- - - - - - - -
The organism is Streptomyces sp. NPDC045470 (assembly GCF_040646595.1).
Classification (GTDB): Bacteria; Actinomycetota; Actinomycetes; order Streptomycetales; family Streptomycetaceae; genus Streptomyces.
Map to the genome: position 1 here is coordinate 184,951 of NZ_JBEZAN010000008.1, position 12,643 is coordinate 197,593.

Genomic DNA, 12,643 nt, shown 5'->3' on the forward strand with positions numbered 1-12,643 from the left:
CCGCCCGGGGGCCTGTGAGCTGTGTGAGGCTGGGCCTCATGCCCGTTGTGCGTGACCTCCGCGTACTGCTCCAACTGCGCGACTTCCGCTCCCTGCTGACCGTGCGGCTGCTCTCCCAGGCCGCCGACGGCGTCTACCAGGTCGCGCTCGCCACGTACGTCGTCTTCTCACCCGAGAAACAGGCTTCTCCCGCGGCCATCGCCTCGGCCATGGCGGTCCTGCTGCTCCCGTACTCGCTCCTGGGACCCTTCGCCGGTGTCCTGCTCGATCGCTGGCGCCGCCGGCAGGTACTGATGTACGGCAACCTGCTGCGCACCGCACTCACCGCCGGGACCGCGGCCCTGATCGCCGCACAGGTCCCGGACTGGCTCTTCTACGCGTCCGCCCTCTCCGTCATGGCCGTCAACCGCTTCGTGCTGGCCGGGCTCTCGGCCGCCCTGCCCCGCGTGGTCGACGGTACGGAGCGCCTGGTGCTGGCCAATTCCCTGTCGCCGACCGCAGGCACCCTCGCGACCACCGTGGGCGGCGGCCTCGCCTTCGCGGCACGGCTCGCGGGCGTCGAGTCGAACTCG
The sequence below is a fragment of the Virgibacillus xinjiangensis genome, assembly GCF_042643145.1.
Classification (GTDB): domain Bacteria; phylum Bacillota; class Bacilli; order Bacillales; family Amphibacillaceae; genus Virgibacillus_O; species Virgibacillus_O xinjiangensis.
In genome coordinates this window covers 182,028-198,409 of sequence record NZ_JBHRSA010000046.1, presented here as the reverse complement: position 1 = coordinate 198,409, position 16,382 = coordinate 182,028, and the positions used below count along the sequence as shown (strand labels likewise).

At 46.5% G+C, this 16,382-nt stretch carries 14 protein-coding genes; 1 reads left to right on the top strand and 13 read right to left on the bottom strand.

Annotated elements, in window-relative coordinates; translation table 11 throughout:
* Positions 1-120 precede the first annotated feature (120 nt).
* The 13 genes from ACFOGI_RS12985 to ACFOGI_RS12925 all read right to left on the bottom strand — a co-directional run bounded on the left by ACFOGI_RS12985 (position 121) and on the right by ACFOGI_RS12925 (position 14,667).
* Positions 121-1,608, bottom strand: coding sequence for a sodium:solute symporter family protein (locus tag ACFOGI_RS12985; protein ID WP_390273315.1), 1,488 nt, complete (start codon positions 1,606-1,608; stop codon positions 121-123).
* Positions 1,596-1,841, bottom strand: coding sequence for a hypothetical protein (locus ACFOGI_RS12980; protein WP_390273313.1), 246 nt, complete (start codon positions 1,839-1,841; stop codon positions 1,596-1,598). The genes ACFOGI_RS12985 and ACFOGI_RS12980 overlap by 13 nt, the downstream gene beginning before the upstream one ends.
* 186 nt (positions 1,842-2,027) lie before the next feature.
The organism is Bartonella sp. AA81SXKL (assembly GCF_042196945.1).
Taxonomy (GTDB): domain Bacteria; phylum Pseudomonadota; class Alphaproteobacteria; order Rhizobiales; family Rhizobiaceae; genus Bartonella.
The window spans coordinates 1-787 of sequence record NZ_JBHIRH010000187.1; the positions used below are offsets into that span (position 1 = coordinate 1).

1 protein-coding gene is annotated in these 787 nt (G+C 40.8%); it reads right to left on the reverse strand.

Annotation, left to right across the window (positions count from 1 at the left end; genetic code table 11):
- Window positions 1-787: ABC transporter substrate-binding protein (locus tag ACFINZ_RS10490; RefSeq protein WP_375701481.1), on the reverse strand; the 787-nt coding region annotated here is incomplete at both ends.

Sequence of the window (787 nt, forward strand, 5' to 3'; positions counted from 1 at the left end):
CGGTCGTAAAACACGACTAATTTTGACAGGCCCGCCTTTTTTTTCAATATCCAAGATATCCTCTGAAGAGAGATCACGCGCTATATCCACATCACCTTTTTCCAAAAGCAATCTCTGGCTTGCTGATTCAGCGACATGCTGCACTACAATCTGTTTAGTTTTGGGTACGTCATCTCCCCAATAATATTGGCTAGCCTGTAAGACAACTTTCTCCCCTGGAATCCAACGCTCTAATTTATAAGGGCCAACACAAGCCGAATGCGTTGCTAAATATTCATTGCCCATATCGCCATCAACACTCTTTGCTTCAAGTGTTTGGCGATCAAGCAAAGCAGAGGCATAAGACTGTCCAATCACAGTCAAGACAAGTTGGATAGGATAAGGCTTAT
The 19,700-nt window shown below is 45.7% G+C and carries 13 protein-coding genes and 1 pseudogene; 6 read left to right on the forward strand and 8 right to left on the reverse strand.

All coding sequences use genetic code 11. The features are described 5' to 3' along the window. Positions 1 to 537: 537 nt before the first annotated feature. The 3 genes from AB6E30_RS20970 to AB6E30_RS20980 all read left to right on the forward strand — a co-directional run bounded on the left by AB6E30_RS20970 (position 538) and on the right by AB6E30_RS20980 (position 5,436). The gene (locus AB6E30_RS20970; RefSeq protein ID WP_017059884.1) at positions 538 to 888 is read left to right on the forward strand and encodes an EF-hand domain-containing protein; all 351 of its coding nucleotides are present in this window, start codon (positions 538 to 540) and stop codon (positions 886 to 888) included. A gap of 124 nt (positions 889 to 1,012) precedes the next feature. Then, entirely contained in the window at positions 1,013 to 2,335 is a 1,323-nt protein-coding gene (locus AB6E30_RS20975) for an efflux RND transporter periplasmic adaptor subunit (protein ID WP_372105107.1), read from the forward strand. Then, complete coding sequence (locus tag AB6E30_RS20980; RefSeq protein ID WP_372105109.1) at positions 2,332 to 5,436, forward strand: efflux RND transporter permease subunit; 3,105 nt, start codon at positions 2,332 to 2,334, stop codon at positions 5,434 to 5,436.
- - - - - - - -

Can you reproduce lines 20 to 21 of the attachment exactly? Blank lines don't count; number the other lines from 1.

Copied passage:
Annotation, left to right across the window (positions count from 1 at the left end; genetic code table 11):
- Window positions 1-787: ABC transporter substrate-binding protein (locus tag ACFINZ_RS10490; RefSeq protein WP_375701481.1), on the reverse strand; the 787-nt coding region annotated here is incomplete at both ends.